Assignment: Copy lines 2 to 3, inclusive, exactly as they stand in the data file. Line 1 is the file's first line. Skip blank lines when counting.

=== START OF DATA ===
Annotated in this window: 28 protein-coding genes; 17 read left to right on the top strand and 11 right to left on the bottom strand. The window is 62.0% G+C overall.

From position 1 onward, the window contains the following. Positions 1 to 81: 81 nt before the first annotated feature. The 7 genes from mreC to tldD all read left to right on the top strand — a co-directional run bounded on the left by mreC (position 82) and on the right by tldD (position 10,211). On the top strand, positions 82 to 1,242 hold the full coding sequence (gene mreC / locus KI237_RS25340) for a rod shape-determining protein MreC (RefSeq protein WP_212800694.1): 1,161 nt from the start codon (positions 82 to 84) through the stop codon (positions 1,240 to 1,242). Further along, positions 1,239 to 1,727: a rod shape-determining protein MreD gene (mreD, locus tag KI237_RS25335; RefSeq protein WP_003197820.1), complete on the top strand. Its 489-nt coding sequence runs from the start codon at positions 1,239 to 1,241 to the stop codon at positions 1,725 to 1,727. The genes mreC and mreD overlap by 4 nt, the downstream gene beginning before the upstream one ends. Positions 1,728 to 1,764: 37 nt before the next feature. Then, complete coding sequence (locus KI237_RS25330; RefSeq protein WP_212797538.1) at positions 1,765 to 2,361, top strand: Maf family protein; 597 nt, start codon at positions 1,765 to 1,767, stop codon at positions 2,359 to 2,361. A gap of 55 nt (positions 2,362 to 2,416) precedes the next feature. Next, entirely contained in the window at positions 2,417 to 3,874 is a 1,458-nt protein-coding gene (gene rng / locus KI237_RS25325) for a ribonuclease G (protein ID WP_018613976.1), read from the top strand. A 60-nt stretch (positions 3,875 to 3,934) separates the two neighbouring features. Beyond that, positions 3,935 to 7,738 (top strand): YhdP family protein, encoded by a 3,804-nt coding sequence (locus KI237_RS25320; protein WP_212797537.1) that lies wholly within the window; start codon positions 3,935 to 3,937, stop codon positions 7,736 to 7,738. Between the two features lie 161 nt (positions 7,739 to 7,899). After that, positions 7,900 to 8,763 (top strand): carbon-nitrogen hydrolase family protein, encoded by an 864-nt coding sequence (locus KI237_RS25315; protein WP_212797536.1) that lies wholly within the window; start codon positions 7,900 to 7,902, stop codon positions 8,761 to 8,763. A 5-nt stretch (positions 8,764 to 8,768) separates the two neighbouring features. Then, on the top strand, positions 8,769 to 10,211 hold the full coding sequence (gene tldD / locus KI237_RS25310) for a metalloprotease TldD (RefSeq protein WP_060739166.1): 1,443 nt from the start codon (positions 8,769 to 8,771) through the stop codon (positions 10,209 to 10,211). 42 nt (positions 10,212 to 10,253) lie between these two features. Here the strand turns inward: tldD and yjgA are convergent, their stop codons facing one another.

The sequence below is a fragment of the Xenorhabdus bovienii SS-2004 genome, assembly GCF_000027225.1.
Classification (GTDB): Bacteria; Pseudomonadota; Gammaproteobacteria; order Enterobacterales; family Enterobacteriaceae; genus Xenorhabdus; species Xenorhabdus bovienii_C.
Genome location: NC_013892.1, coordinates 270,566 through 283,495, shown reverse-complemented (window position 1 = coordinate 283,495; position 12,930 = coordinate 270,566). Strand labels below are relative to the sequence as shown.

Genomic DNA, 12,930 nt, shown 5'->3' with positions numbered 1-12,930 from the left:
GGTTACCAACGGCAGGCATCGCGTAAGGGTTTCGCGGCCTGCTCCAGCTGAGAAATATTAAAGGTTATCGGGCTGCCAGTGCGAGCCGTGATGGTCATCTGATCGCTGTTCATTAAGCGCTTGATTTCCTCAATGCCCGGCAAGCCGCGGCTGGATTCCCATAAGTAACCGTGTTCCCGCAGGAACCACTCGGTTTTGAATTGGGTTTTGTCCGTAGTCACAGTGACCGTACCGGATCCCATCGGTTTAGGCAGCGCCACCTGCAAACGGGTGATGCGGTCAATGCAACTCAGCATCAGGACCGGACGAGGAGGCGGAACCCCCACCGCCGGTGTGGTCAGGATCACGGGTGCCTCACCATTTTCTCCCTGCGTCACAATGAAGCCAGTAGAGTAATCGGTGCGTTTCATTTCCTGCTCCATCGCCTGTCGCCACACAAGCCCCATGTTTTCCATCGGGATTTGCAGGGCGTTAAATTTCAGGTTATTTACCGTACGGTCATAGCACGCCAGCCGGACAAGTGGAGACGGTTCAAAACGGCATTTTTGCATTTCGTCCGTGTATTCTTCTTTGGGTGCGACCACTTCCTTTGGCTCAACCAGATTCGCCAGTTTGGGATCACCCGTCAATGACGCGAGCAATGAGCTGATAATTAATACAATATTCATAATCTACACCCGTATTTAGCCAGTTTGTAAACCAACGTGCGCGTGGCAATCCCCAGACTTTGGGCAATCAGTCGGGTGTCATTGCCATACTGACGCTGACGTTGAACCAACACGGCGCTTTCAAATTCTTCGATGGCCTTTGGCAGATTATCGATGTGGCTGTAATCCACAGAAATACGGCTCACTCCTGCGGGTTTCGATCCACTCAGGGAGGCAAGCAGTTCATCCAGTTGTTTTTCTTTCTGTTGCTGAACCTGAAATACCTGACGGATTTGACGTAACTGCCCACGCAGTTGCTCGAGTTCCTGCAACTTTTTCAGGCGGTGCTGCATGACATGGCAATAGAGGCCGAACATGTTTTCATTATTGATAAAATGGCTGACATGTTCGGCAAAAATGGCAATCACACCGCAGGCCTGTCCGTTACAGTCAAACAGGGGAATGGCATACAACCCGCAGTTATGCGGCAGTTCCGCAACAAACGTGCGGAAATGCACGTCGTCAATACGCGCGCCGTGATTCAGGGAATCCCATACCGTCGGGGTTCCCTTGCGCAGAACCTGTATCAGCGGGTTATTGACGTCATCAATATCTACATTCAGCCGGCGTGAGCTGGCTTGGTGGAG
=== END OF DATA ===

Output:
From position 1 onward, the window contains the following. Positions 1 to 81: 81 nt before the first annotated feature. The 7 genes from mreC to tldD all read left to right on the top strand — a co-directional run bounded on the left by mreC (position 82) and on the right by tldD (position 10,211). On the top strand, positions 82 to 1,242 hold the full coding sequence (gene mreC / locus KI237_RS25340) for a rod shape-determining protein MreC (RefSeq protein WP_212800694.1): 1,161 nt from the start codon (positions 82 to 84) through the stop codon (positions 1,240 to 1,242). Further along, positions 1,239 to 1,727: a rod shape-determining protein MreD gene (mreD, locus tag KI237_RS25335; RefSeq protein WP_003197820.1), complete on the top strand. Its 489-nt coding sequence runs from the start codon at positions 1,239 to 1,241 to the stop codon at positions 1,725 to 1,727. The genes mreC and mreD overlap by 4 nt, the downstream gene beginning before the upstream one ends. Positions 1,728 to 1,764: 37 nt before the next feature. Then, complete coding sequence (locus KI237_RS25330; RefSeq protein WP_212797538.1) at positions 1,765 to 2,361, top strand: Maf family protein; 597 nt, start codon at positions 1,765 to 1,767, stop codon at positions 2,359 to 2,361. A gap of 55 nt (positions 2,362 to 2,416) precedes the next feature. Next, entirely contained in the window at positions 2,417 to 3,874 is a 1,458-nt protein-coding gene (gene rng / locus KI237_RS25325) for a ribonuclease G (protein ID WP_018613976.1), read from the top strand. A 60-nt stretch (positions 3,875 to 3,934) separates the two neighbouring features. Beyond that, positions 3,935 to 7,738 (top strand): YhdP family protein, encoded by a 3,804-nt coding sequence (locus KI237_RS25320; protein WP_212797537.1) that lies wholly within the window; start codon positions 3,935 to 3,937, stop codon positions 7,736 to 7,738. Between the two features lie 161 nt (positions 7,739 to 7,899). After that, positions 7,900 to 8,763 (top strand): carbon-nitrogen hydrolase family protein, encoded by an 864-nt coding sequence (locus KI237_RS25315; protein WP_212797536.1) that lies wholly within the window; start codon positions 7,900 to 7,902, stop codon positions 8,761 to 8,763. A 5-nt stretch (positions 8,764 to 8,768) separates the two neighbouring features. Then, on the top strand, positions 8,769 to 10,211 hold the full coding sequence (gene tldD / locus KI237_RS25310) for a metalloprotease TldD (RefSeq protein WP_060739166.1): 1,443 nt from the start codon (positions 8,769 to 8,771) through the stop codon (positions 10,209 to 10,211). 42 nt (positions 10,212 to 10,253) lie between these two features. Here the strand turns inward: tldD and yjgA are convergent, their stop codons facing one another.

The sequence below is a fragment of the Xenorhabdus bovienii SS-2004 genome, assembly GCF_000027225.1.